In its report, “Innovations Review: Review: Making Green the New Business as Usual,” the EDF stated that Sun’s Open Work Program “prevented an estimated 29,000 metric tons of CO2 from entering the atmosphere while saving the company nearly $68 million in real estate costs.

Sun’s inclusion in the report was announced May 20 in San Francisco at an EDF event with California Governor Arnold Schwarzenegger and Sun CEO Jonathan Schwartz.

On the opposite coast, the state of Connecticut has an unusually progressive program. Telecommute Connecticut, which the state’s Department of Transportation introduced 10 years ago to help companies create work-from-home programs, recently reported that the number of at-home employees jumped from 85,260 in 2001 to 158,000 in 2007 – almost doubling over that six-year period.

And from the Big Kahunas themselves – the U.S. DOT – comes interesting new data. A May press release states that Americans drove 1.4 billion fewer highway miles in April of 2008 than in April 2007…and that they drove 400 million miles less this March than last March. Overall, the vehicle miles traveled (VMT) on public roads so far in 2008 is down by nearly 20 billion, and is 30 billion less since November.

Transportation Secretary Mary E. Peters noted in the release that the decline indicates the “need to find new revenue sources for highway and transit programs.” The statement elaborated that, “at a time of record-high gas prices and a corresponding surge in transit ridership, Americans are driving less for the sixth month in a row, highlighting the need to find a more sustainable and effective way to fund highway construction and maintenance.”

The drops are directly related to the price of oil, but in general, the private sector’s growing enthusiasm for telecommuting has to do with bottom line of running a business (the price of utilities, real estate and leasing costs) as well as productivity, experts say.

Apparently, more companies are seeing that telecommuting is beneficial on a number of levels, and ultimately that if the workers are happy, the company thrives.

Now, in addition, corporations that push for flex-hour or work-at-home programs can boast that they’re greening up, as well.

Even some state governments are considering ways to promote telecommuting in the private sector. Connecticut may be the only one in the country, though, whose DOT has an actual program and advocacy group.

Telecommute Connecticut, which debuted 11 years ago, actually takes funds from the federal Congestion Mitigation and Air Quality Improvement funds, which every state receives, and routes them through the state’s DOT.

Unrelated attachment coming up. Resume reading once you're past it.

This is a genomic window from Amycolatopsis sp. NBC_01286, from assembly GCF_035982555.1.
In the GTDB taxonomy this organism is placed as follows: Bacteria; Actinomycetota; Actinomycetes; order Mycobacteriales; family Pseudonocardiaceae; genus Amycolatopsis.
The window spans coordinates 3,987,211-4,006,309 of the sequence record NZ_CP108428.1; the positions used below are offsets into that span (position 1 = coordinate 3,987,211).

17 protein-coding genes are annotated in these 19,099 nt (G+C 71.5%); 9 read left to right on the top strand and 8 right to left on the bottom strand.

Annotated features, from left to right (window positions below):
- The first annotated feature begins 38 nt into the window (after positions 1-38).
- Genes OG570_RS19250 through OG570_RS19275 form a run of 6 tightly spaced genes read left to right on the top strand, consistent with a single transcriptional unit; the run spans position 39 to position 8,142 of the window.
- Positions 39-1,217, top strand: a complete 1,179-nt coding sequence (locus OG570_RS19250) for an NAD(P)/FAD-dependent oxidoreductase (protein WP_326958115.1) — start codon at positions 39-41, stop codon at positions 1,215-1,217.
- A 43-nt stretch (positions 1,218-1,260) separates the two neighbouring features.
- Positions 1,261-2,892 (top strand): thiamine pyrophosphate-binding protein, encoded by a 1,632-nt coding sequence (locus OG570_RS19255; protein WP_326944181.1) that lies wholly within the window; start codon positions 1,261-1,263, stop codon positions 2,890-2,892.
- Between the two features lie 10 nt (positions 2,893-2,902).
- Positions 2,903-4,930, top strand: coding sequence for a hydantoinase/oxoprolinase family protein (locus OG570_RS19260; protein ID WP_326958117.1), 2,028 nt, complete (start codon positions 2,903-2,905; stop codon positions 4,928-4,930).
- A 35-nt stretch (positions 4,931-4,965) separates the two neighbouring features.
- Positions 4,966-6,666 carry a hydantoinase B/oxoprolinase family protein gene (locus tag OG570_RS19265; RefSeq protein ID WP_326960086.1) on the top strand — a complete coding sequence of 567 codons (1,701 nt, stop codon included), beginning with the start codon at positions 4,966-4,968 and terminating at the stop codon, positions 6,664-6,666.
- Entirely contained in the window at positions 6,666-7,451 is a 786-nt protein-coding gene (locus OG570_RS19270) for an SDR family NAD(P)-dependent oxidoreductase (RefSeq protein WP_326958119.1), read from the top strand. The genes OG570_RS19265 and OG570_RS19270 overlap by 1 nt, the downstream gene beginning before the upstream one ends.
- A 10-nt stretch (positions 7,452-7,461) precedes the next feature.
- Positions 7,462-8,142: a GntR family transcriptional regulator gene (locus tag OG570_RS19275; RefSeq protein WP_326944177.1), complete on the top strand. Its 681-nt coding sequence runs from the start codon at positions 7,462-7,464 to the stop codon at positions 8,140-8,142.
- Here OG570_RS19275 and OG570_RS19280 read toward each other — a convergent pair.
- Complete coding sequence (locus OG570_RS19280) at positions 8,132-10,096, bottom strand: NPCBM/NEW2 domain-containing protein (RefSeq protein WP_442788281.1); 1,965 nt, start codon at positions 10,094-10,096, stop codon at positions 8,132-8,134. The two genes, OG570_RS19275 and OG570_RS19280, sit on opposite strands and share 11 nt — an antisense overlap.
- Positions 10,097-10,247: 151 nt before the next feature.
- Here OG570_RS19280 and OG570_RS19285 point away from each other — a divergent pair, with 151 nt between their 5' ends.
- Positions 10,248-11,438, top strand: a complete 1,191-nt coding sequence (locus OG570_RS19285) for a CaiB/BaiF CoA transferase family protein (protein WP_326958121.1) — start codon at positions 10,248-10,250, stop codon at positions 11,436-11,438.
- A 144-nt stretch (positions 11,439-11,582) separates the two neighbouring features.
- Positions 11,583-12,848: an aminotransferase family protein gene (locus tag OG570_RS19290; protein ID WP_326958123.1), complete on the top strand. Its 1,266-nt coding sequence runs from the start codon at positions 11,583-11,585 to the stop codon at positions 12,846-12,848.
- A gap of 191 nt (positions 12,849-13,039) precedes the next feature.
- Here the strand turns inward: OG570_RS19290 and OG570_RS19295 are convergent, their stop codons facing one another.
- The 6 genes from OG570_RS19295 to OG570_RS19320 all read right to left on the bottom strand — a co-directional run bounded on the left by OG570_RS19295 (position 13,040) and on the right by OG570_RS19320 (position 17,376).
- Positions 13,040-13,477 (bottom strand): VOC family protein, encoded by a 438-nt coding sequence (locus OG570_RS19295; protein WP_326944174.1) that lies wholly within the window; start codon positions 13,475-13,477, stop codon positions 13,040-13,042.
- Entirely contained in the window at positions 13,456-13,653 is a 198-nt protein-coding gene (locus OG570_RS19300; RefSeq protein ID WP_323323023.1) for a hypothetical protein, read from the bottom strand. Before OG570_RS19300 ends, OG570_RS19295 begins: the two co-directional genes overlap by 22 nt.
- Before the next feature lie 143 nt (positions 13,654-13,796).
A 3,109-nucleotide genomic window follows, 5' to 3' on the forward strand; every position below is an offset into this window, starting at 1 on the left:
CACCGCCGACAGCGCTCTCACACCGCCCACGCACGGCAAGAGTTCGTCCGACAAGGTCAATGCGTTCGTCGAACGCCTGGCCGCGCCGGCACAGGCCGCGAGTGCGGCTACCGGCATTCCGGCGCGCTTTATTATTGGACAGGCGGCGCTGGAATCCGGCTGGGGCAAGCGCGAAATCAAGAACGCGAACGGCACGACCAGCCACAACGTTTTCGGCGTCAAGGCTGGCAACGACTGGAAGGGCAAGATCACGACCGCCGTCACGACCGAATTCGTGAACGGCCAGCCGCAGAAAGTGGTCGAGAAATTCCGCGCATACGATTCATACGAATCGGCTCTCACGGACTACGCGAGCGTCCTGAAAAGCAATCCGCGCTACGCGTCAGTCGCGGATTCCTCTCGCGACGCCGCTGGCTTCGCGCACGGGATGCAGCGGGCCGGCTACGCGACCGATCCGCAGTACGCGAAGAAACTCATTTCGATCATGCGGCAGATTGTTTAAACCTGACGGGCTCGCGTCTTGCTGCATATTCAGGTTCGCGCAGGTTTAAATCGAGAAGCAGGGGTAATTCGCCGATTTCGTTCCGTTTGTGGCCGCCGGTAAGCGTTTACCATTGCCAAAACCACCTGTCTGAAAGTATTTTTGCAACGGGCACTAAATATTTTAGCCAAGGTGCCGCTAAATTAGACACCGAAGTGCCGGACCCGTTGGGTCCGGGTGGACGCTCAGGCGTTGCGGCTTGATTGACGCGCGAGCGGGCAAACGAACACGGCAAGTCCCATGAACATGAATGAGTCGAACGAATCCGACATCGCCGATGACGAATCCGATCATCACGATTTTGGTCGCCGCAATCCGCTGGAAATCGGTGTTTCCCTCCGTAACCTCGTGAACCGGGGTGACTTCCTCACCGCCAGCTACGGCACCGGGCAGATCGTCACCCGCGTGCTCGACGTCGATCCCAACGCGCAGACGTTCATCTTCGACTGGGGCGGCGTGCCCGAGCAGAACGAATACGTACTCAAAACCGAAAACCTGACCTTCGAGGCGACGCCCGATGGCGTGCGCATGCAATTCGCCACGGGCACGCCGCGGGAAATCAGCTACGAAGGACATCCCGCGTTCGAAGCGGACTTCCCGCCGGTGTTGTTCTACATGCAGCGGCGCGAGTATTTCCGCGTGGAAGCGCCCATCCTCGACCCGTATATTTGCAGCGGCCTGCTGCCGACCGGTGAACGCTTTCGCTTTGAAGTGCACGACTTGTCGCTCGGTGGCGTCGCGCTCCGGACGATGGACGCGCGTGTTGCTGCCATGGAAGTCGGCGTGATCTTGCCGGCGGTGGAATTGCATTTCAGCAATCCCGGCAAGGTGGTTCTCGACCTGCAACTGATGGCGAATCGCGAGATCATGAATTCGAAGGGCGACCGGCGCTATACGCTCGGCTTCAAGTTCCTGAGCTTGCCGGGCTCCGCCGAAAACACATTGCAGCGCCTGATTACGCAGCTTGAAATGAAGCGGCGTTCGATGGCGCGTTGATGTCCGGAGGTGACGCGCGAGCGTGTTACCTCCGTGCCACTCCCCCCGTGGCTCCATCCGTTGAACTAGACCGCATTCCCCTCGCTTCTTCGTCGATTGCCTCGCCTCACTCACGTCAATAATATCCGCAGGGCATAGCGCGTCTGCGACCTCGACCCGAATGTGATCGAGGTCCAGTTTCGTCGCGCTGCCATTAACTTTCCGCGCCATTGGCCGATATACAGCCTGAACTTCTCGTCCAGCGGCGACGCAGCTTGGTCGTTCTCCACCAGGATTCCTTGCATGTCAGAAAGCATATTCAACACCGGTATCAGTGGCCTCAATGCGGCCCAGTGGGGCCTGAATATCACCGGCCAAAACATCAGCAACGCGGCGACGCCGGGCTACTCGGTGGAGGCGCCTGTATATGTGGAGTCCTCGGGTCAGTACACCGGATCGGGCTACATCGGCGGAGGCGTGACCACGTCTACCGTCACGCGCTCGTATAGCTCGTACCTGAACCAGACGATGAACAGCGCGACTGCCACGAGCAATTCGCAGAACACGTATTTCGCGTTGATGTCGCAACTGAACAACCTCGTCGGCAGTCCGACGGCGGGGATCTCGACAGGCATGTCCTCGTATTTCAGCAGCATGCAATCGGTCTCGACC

“The DOT then puts in 20 percent of funds, with a two-part objective: Let’s get cars off the road and reduce congestion and, as the same time, increase the quality of air in the state,” says Telecommute Connecticut’s human resources consultant, Laura Collins.

According to their studies, “if a commuter drives 5 days a week, (on) a 60-mile roundtrip, they pay about $7,800 in commuting costs per year,” Ms. Collins explained.

“In Connecticut we have the most expensive gas in the country right now (averaging about $4.32 a gallon). …If they commuted one day a week, they would save $1,500 per year, two days a week, they’d save $3,000 a year,” she says, explaining that the average model for telecommuting is one or two days a week.

“Companies with (flex programs) have a powerful recruitment and retention tool,” she adds. “The technical capabilities are there now. In the last year and half the technology has really turned the corner to make this possible.”

Collins sees telecommuting, flex-hours, open work and remote employment – however the company calls it – as an inevitability.

“I worked for 20 years in corporate human resources… and also have consulted for over 200 companies in the last ten to 11 years, and I will tell you that organizations that had started telecommuting programs, until eight or so years ago, the concept was a response to employee requests. But over the past year and a half, I have seen tremendous interest on the part of employers to make whatever kinds of flexible arrangements they can make for their employees….

“When you have identified the right employee, the right locality and the right task – and not every job is going to be eligible for telecommuting – but when you’ve got the right mix and place, you’re looking at a 20 percent increase in productivity. People start to approach the design of their job and the way they get their work done differently.

“It’s an exciting sort of foray into what the work of the future is naturally going to evolve into,” Colllins concludes. “The whole concept of brick and mortar will always be a big part of it, but there’s also a large chunk of work that we can do at home (or from some remote location) that we either maintain or increase our productivity. This is what management needs to know.”

In other words, the need to oversee employees, to ensure that they’re doing their jobs – and not futzing around on the Internet (which happens anyway in cubicles around the globe) – is being offset by the growing evidence that most workers, when entrusted to do so, will more than pull their share of the work load. So the old saying that when the cat’s away, the mice will play may be just like it sounds: an out-of-date axiom.

What’s more, when the cat isn’t requiring the mice to spend huge chunks of their cheese on getting to and from work, then the mice are happier and in this case, the cat is too.

Copyright © 2008 | Distributed by Noofangle Media